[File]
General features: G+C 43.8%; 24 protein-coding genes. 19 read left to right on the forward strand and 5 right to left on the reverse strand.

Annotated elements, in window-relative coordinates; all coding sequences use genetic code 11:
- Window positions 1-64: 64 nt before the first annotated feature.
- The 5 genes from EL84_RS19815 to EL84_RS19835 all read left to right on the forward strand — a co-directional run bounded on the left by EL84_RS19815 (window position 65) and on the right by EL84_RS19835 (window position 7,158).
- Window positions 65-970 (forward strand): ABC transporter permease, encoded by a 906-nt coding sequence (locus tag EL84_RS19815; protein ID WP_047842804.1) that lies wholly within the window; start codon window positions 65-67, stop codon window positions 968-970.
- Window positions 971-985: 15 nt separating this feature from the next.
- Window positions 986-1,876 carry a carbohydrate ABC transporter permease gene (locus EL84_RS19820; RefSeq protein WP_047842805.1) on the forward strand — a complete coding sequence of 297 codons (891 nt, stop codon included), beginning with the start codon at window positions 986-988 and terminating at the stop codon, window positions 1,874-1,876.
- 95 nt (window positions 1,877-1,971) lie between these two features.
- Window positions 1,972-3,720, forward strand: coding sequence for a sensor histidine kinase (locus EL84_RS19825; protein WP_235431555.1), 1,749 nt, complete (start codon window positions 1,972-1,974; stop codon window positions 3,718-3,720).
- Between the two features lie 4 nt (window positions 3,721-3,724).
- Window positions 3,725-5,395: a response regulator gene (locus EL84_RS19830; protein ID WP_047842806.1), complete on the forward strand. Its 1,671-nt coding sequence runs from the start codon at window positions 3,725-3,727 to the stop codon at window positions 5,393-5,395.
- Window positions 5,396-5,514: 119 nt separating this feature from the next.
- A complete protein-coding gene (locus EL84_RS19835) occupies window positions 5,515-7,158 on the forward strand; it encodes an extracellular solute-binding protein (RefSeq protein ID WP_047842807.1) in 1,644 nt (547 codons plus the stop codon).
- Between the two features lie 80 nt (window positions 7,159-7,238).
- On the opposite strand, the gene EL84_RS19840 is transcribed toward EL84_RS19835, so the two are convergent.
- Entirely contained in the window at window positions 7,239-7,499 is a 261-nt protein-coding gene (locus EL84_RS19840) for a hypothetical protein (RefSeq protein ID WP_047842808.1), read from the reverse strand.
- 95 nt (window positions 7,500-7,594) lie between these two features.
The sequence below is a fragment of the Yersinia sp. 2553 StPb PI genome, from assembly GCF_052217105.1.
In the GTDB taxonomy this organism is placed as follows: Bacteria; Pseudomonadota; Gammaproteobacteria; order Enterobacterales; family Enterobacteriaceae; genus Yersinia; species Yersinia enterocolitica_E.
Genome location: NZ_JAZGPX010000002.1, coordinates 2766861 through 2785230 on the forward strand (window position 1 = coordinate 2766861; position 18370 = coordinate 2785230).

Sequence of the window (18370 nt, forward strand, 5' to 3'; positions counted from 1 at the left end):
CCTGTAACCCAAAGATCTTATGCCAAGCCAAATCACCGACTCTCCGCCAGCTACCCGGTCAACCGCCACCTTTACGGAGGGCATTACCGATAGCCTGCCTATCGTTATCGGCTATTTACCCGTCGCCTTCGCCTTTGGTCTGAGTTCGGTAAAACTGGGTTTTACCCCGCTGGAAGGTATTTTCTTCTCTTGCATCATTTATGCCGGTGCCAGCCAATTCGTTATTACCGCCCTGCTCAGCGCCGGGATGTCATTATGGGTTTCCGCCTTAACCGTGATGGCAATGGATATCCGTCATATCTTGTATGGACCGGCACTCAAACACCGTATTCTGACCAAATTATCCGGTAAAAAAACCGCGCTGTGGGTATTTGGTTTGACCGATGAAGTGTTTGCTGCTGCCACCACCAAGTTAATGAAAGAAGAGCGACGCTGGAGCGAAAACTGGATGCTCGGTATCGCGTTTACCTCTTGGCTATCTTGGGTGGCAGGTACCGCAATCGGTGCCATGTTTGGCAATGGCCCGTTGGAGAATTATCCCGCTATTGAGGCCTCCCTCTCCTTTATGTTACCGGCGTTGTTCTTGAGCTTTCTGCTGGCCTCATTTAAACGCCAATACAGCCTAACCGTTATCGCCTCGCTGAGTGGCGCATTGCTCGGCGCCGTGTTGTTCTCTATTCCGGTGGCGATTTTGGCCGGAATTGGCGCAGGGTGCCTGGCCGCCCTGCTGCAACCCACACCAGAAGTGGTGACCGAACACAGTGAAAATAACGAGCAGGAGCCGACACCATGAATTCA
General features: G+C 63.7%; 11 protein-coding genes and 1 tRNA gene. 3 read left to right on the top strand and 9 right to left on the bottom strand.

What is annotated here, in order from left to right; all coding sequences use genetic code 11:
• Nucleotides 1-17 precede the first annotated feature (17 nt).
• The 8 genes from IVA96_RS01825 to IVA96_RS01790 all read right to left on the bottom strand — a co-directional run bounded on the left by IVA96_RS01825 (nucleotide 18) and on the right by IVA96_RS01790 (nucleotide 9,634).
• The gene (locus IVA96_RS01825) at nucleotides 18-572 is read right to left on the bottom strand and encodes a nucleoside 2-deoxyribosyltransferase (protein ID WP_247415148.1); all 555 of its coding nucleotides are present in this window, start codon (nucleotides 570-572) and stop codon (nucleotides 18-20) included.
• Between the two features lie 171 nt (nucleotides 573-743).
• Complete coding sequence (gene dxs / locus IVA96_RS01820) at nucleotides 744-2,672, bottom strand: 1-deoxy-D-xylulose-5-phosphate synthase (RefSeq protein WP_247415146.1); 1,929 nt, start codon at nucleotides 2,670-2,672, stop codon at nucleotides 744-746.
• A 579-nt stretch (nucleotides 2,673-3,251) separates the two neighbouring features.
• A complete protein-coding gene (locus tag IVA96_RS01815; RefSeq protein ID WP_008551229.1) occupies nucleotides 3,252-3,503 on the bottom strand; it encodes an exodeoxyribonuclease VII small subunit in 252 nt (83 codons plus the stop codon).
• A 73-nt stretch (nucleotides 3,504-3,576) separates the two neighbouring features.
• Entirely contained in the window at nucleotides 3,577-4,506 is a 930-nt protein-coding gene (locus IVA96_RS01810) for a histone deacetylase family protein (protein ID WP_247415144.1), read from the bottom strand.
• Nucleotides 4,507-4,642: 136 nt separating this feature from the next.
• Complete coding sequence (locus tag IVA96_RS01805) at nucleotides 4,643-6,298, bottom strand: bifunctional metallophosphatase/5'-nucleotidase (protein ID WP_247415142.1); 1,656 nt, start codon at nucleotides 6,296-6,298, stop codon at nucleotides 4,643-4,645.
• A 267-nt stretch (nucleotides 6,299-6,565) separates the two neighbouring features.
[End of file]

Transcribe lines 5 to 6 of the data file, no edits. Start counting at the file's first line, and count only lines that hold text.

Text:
- Window positions 65-970 (forward strand): ABC transporter permease, encoded by a 906-nt coding sequence (locus tag EL84_RS19815; protein ID WP_047842804.1) that lies wholly within the window; start codon window positions 65-67, stop codon window positions 968-970.
- Window positions 971-985: 15 nt separating this feature from the next.